Now, Mark will only take his ideal clients, which are people who can enter a long-term partnership with him. If someone is unable to do that, Mark probably isn’t the best fit for them—and he’s okay with that! “You have the freedom to say no,” Mark tells us. You don’t have to take on every client who shows interest if your business isn’t a great match for some of them, or vice versa.
Whether it’s corporate film or wedding photography. Mark and Nicole dedicate their time to focusing on their best customers and giving them a second-to-none experience. They also set expectations early in the relationship so their clients understand their communication boundaries and schedule limitations. For example, Nicole won’t shoot a wedding every single weekend—and, she tells her brides that she and Mark have four kids they love spending time with at home, so she doesn’t respond to emails while they’re having family time. But, Nicole also lets clients know that they can send her follow-up emails in case she opened their first message and forgot to respond because one of the kiddos needed her. By communicating expectations and real-life happenings early on, you can help clients understand if you’re a good fit for each other and what they can expect from you.
Nicole tells us, “It’s easy to assume that your family life and marriage will just fall into place, but it’s taken us a lot of work.” Your business takes a great deal of time and energy, but so do your friendships, your marriage, and/or your relationship with your children. By keeping this in mind—AKA putting in the effort at home—you can avoid resentment and improve communication with your loved ones.
Mark and Nicole are pretty honest about their struggles with prioritizing family in the early days of parenthood. Nicole was a stay-at-home mom before she started her wedding photography business, and Mark was working crazy hours and traveling often for his corporate video projects. They kept fighting about childcare, dishes, and meal planning—Mark was exhausted from work, but Nicole needed help with the house and the kids. Eventually, Mark and Nicole each realized how hard their spouse was working, and they joined forces to make their home life run more smoothly. Mark even shut down his agency so he could focus on Nicole and the kids before they began their photography business and mentoring program.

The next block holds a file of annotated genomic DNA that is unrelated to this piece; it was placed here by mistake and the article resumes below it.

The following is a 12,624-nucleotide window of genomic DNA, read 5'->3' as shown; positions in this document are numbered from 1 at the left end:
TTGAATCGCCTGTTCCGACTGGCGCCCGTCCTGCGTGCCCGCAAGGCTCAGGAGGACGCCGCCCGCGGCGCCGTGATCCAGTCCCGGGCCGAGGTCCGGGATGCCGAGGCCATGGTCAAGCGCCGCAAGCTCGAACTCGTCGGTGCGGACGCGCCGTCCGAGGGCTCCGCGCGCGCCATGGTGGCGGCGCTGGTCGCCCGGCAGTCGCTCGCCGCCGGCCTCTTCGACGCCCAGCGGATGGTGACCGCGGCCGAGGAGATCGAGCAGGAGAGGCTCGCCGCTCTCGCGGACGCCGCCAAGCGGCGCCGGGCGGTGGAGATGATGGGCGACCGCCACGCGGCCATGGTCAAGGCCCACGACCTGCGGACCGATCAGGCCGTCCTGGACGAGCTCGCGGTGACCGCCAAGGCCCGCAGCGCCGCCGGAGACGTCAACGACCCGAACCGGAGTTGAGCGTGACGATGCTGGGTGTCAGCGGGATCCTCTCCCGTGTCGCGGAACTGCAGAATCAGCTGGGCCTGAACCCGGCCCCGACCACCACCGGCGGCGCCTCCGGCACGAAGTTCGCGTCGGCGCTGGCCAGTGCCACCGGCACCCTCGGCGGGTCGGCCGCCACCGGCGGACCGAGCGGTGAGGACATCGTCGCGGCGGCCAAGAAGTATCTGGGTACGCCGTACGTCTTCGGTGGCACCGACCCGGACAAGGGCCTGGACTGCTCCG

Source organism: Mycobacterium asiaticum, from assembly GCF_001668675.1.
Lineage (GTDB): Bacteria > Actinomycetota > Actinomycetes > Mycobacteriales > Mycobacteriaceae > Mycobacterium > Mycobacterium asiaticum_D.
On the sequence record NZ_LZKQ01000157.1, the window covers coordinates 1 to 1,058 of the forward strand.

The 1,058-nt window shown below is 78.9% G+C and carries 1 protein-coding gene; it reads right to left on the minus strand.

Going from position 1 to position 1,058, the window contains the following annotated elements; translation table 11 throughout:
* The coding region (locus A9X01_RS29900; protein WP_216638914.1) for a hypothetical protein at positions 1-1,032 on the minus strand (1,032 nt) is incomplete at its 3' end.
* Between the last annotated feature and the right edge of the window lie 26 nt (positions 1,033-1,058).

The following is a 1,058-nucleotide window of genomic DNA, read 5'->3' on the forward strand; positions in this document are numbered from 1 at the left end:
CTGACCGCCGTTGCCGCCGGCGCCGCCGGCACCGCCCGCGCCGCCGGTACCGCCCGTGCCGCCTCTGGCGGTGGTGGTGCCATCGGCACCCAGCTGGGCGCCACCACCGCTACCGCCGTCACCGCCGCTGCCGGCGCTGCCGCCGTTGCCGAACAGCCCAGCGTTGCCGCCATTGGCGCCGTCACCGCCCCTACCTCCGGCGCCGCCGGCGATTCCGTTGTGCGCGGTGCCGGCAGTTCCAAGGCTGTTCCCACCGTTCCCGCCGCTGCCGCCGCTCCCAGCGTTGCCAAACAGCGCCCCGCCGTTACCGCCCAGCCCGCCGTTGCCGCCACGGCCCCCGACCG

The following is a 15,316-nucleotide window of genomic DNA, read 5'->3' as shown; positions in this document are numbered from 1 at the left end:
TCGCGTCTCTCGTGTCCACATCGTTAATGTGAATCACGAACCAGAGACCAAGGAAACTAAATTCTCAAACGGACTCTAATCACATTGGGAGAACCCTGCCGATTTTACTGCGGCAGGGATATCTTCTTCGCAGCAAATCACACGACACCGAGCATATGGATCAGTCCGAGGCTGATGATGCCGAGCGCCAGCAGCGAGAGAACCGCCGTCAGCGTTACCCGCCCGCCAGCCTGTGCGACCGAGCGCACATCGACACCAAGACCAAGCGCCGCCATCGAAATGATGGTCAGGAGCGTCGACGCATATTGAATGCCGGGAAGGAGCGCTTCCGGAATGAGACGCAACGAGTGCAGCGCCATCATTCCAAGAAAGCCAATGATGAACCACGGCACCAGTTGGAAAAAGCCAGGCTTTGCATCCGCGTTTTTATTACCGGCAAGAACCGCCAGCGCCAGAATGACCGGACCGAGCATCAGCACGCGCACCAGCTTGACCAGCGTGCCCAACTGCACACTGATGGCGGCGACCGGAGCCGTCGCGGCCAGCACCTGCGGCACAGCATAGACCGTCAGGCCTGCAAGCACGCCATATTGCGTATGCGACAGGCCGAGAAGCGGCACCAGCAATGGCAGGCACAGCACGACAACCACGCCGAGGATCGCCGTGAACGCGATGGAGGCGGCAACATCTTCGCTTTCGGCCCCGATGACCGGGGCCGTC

Now, stepping away from your business completely may not be an option for you, but you can still consider ways to make more time for your family. As Mark says, “Everything that you do in life is an investment.” For example, dinner with your spouse at a nice restaurant is an investment in your marriage. You may have to rearrange your calendar to finish a project before date night, but remember, working on your marriage (and family life) is time well spent.
There’s only so much time in the day, and you may not be able to get everything done yourself. And, friend, that’s okay! Delegating tasks or automating certain parts of your business can help you stop spending time on less urgent matters—and more time on growing your business, being present with your loved ones, and everything else you want to do well. From using technology (like automated thank-you emails to clients) to outsourcing an item on your to-do list (like hiring a nanny to help you with childcare during the day), you can get creative with time-saving tactics.
For example, when it comes to the Pasternacks’ photography business, Nicole is the primary wedding photographer while Mark, as her second shooter, culls (sorts) all the ceremony photos as Nicole shoots the reception. Then, on Sundays, Mark takes care of the kids and chores while Nicole edits photos and sends sneak previews to their clients. In this case, Nicole focuses on what she’s best at (shooting an entire wedding and editing previews) and delegates culling, childcare, and housework to Mark.